It’s hard to watch humorless British class fantasy after Hot Fuzz’s parody of high-falutin’ hierarchies.The perfect antidote to Harry Potter’s costly, exhausting, purely commercial enterprise is Somers Town, where British teens deal with the bewilderment of puberty, parental distance and social tradition in realistic circumstances more compelling than mere “magic.” Somers Town is not Shane Meadows’ best film (try 1999’s A Room for Romeo Brass or, most recently, This Is England), but it has his finest qualities: an appreciation of British working-class life as detailed as Ken Loach’s, characterizations as realistic as Mike Leigh’s and an interest in adolescent male impudence and longing like no other filmmaker. In this regard, Meadows’ original characters, regional authenticity and grasp of life’s comic-tragic dimensions are close to Mark Twain’s.

Look at how Somers Town’s two teenagers, Polish immigrant Marek (Piotr Jagiello) and Northern runaway Tomo (Thomas Turgoose), handle their loneliness, find friendship with each other almost telepathically, then partake of the world: They both help a local tradesman sand beach chairs for a few quid, compete for a French-émigré waitress’ attention, then get drunk together—for relief and experiment, as lads will. Friendship, made up of challenge and affection, has a convincing clarity that shames the inauthentic gimmicks of movies like Humpday, I Love You Man and, that rotted chestnut, Stand By Me. Meadows’ naturalist style captures the boys’ loneliness and restlessness; his observation of their deeper feelings (affections they aren’t old enough to understand) is justly discreet.When they nick clothes for Tomo from a Laundromat, their disappointment with the cache is believably hilarious: “It’s not retro, it’s ridiculous,”Tomo says of oversized plaid trousers.

City life is Meadows’ pretext for examining masculinity (and documenting social and economic changes in a storied enclave of London). His 16mm technique suggests trustworthy realism, and it’s poignant enough—particularly when B&W footage yields a color montage (real or imagined?) of the boys vacationing in Paris.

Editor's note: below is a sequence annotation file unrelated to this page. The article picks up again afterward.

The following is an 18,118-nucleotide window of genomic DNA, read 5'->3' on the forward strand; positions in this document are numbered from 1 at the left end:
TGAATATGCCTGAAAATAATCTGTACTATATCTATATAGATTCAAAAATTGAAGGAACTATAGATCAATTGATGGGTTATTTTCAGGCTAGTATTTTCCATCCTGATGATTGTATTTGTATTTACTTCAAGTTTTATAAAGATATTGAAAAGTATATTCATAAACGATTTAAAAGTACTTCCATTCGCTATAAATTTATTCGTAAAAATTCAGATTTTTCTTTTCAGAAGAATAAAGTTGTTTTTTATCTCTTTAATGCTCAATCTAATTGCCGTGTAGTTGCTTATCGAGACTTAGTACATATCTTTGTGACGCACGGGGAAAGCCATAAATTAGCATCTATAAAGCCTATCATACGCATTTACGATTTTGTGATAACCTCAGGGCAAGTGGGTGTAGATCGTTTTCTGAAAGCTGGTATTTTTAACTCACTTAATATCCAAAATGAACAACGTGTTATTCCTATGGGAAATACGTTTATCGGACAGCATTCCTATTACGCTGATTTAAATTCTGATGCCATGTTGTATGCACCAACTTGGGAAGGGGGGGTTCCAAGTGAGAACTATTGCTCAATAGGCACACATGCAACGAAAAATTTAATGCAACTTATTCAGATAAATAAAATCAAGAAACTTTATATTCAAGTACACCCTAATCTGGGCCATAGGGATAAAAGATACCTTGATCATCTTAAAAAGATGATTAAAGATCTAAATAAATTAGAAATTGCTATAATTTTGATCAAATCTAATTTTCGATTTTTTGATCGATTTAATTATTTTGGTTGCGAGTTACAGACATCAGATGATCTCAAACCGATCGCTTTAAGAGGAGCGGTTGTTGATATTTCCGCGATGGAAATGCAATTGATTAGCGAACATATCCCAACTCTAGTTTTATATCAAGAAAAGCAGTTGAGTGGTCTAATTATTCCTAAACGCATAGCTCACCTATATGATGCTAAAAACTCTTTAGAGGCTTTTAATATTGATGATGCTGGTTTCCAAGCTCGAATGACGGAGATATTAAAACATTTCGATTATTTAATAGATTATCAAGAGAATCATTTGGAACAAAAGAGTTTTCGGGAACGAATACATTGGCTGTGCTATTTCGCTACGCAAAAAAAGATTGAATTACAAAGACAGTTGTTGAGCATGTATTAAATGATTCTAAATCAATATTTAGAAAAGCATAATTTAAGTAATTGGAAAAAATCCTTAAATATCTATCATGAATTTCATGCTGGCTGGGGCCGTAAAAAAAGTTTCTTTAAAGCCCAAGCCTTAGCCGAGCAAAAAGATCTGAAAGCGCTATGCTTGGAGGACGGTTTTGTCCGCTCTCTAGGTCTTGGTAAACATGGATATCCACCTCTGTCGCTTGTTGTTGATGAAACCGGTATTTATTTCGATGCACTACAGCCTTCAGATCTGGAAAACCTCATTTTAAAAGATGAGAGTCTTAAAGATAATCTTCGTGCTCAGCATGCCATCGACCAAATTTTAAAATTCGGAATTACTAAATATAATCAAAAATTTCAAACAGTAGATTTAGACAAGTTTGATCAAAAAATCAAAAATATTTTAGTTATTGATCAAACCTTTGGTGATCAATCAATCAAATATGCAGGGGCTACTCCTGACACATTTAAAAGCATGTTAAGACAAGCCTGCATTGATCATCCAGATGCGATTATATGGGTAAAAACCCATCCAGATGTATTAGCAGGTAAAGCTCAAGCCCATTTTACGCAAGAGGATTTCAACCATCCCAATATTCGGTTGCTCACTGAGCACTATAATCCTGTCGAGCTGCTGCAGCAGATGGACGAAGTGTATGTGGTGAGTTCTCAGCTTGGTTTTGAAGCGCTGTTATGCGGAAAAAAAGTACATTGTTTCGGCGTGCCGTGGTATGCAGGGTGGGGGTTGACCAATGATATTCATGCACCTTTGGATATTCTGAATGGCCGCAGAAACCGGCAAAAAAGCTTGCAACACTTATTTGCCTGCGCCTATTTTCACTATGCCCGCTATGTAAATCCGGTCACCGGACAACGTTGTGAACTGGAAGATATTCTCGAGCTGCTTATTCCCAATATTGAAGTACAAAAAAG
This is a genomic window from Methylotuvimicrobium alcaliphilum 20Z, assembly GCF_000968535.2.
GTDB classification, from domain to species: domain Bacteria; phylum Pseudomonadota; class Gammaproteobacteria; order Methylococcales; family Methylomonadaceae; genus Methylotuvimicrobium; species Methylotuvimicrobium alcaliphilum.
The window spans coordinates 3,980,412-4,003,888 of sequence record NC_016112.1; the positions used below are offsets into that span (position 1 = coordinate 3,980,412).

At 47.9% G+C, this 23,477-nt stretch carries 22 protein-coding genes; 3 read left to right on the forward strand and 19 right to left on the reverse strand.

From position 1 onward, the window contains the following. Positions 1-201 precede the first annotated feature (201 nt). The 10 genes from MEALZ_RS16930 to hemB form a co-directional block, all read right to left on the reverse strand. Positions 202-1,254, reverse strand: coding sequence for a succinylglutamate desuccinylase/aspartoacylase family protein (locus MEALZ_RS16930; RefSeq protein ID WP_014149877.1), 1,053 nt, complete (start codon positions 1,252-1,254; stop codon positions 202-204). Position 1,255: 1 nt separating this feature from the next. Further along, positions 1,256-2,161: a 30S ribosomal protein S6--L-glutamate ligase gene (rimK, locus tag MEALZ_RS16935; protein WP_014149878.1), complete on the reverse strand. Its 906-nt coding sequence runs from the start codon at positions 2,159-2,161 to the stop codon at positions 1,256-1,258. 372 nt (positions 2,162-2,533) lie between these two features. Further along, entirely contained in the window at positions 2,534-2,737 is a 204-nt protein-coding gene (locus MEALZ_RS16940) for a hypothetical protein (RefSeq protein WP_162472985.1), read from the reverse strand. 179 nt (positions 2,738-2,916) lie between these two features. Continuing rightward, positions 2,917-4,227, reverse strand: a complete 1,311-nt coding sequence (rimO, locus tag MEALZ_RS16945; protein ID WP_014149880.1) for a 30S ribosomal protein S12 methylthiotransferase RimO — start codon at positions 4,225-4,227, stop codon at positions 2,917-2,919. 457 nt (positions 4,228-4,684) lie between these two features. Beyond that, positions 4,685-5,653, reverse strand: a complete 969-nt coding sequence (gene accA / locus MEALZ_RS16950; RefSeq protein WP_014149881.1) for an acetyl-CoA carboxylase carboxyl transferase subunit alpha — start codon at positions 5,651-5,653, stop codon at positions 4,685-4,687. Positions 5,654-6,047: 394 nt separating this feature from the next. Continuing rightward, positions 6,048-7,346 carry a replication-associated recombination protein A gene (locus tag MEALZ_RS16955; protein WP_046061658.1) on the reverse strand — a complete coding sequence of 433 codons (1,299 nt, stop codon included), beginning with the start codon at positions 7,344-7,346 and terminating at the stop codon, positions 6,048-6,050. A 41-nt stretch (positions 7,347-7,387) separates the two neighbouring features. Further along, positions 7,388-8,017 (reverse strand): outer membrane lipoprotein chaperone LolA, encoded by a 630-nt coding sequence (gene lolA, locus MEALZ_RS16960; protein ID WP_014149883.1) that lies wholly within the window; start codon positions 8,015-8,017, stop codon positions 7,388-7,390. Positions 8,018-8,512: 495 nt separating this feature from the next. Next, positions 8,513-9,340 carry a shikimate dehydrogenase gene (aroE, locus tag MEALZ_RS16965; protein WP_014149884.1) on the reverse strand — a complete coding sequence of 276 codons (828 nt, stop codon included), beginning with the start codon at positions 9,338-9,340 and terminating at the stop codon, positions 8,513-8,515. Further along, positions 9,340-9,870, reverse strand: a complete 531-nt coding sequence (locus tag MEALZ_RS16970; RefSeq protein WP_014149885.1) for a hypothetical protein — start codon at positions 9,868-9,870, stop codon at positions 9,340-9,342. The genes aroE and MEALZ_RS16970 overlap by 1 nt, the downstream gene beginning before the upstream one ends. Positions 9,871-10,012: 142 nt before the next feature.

Meadows is superb on humane details, such as Marek’s father Mariuz (Ireneusz Czop) instinctively, affectionately, tussling his son’s hair. A boyish screw-up leads to one of the film’s best moments: Marek’s temper explodes when he discovers the aftermath of the boys’ wilding-out. Ashamed of his violent anger, muscle-bound Mariuz asks his son’s forgiveness.This precarious moment, capturing the seesaw of filial relations, recalls Stephen Chow’s CJ7 by way of Shoeshine. It compresses Shane’s Boys-to- Men theme.The offhand, neorealist style makes it feel unforced: genuine and rich.

Highlight # 2 features Tomo’s calm at finally finding a purpose: Donning the humbling stolen dress as work clothes, he earns his way for the first time and stands with Marek on a balcony overlooking the city that doesn’t know they’re there—just two ambitious outsiders among London’s displaced people.

The Half-Blood Prince never addresses class tension; but by following the hierarchy of Lord of the Rings–style fantasy, it demonstrates that Peter Jackson’s influence has destroyed storytelling efficiency. There’s no emotional structure to the narrative, and the F/X are full of mindless soaring, spinning, smoke-and-CGI. A trio of super villains, the Death Eaters led by amusingly daft Helena Bonham Carter, wreak destruction like the evil trio in Superman 2 but never show the wit Richard Lester brought to their mischief. How can a movie full of names like Ginny Weasley, Bellatrix Lestrange, Dumbledore, Severus Snape and Minerva McGonagall be so humorless? It flattens the Dickens tradition of playful/meaningful designations.